Ukrainian InSoft Partners acquires a stake in Forbytes and undergoes a model change
Since the beginning of the full-scale war, the absolute majority of Ukrainian investors stopped investing in Ukrainian IT companies. Vitaliy Horovyi’s InSoft Partners was one of the three who actively remained in the market. Today, the firm informed AIN.Capital about the purchase of a stake in the outsourcing company Forbytes.
- Forbytes was founded in 2011 by Orest Chaikivskyi and Taras Demkovych. The company has over 100 employees, according to InSoft Partners, mostly at the senior level. Most of Forbytes’ customers are located in Sweden.
- InSoft Partners currently has shares in 5 companies with a total of about 600 employees. If we calculate $55,000 per head, the company’s annual revenue starts at $33 million.
InSoft Partners also announced a new model
In 2016, InSoft began as an investment fund, then evolved into an investment management company, where, in addition to Horovyi, Roman Prokofiev, Yevhen Sobakariov from Jooble, and Vasyl Khmelnytskyi from UFuture were also partners.
Now from an investment management company, InSoft Partners has transformed into a Software Development Holding. The main difference is that the business is no longer about the difference between how much was invested and how much was earned at exits.
“After many years of working with companies in software development, we’re seeing that it is the holding model (or, in our case, rather the ecosystem) that is best suited for the systematic exponential development of portfolio businesses. Because we are operationally involved in our companies on a day-to-day basis, by combining separate expertise (in lead generation, delivery work, and finance) we can significantly accelerate the scaling of companies. In addition, the holding model allows companies to quickly move to another league in order to sign contracts with larger clients,”Vitaliy Horovyi, the founder of InSoft Partners, notes.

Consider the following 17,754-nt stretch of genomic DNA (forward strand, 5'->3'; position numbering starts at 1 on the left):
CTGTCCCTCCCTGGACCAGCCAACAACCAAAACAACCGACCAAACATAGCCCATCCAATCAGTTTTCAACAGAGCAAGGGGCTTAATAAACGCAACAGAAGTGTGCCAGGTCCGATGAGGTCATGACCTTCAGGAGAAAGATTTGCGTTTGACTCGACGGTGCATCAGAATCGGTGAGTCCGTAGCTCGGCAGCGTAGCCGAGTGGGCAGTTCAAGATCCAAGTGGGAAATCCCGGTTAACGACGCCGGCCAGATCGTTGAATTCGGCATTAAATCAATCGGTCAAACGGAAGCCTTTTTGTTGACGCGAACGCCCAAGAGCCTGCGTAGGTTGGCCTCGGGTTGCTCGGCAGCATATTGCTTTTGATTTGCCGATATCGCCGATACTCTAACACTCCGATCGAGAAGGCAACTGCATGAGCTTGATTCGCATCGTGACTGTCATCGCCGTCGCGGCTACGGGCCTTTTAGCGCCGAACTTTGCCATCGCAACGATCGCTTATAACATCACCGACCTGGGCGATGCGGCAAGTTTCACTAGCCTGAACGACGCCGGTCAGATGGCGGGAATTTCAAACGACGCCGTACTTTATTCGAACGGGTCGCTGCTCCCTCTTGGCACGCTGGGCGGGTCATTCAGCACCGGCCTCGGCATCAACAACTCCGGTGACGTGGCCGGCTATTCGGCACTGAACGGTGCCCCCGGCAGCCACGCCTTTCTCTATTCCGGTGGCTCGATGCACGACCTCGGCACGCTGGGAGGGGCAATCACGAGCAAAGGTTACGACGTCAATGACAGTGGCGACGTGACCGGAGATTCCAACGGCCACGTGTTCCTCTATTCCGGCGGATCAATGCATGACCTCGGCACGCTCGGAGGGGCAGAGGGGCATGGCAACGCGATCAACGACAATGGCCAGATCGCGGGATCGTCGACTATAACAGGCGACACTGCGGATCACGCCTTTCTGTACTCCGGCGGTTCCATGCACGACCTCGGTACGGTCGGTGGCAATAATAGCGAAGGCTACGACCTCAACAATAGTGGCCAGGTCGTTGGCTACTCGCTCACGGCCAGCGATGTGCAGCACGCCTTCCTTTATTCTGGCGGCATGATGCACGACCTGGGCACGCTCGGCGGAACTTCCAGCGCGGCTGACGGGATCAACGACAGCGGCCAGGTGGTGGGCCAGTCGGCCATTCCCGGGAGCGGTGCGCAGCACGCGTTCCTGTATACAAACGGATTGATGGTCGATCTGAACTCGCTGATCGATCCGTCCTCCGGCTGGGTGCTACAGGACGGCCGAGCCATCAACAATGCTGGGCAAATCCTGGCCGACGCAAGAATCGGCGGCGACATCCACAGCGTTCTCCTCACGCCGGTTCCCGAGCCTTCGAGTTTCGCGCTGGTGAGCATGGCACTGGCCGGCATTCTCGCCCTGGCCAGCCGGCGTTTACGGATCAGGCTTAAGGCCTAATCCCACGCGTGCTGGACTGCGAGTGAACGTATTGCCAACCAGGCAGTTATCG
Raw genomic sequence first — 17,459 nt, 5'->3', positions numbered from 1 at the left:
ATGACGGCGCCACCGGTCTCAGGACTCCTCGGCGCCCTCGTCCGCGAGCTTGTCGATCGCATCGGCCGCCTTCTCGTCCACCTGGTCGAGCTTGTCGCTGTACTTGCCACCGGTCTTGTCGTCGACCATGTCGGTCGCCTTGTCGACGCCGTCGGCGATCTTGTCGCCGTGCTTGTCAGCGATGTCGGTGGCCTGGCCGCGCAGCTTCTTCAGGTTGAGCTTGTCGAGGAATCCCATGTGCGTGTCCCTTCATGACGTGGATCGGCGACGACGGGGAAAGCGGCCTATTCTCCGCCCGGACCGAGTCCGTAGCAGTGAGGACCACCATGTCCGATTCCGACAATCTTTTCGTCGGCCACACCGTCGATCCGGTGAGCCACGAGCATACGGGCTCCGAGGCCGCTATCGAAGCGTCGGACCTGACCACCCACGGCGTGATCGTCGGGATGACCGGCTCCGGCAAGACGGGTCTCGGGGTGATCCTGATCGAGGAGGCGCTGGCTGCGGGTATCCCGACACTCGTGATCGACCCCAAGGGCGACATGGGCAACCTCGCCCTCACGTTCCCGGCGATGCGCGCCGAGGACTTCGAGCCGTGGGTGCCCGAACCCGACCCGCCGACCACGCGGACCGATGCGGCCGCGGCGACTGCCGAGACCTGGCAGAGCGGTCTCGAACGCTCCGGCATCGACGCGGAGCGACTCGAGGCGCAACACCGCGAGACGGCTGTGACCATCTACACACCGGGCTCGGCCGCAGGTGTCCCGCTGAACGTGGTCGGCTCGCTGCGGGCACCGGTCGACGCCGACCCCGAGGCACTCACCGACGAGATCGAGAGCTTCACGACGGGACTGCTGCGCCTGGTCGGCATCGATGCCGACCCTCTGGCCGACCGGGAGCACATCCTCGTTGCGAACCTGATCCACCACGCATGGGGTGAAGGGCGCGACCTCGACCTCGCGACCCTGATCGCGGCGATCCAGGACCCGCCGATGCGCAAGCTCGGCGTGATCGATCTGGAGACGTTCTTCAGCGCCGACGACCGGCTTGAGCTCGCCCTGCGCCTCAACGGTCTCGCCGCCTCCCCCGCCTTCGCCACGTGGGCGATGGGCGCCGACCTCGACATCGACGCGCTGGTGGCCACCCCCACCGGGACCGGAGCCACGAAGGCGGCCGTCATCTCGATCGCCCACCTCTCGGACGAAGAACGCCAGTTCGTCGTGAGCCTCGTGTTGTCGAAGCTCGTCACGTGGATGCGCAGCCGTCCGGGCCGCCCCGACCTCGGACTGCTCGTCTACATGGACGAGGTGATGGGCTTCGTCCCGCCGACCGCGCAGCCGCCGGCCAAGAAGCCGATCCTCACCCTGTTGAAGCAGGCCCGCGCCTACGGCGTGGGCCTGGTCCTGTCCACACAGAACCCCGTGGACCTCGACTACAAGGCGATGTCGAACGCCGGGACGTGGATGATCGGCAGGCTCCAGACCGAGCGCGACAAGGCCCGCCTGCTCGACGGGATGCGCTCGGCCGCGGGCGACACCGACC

According to Horovyi, InSoft is not a fund to count the acquisitions and sales. If it’s expedient, the team sells, if not, they’re ready to be around for the whole life, plus they build their own projects. If counting full-fledged agreements, there were 12 of them. So far, the firm has made 5 exits, with the biggest multiplicator being 4x at the exit.
Talking about the practical differences of the model change, Horovyi says the team avoids exit logic. They can be but are not the goal. InSoft will now level up portfolio companies as much as possible in order to increase both size and profit. Accordingly, the bigger they become the more dividends. Horovyi also doesn’t rule out some future mergers, if the partners see some sense in them.
The important thing for the team is to share expertise from company to company, test different hypotheses in different companies, and then integrate the obtained best practices into all of them. This significantly lowers the cost of experiments and speeds them up. And InSoft itself also helps with sales.
“For most companies, this model transformation to get big customers is difficult. They are able to scale the current size of clients, but companies are growing and they need larger contracts and, accordingly, clients. And they don’t know how to work with them. It becomes a chicken-or-egg problem, where you need to be bigger and sell differently so that bigger companies work with you, and you can become bigger only by already having such customers,”Vitaliy Horovyi comments.
Concerning the recent outsource cutbacks trend, Horovyi says that almost all companies in the portfolio grew either in revenue or in profit (not due to cuts, but due to changes in processes and models).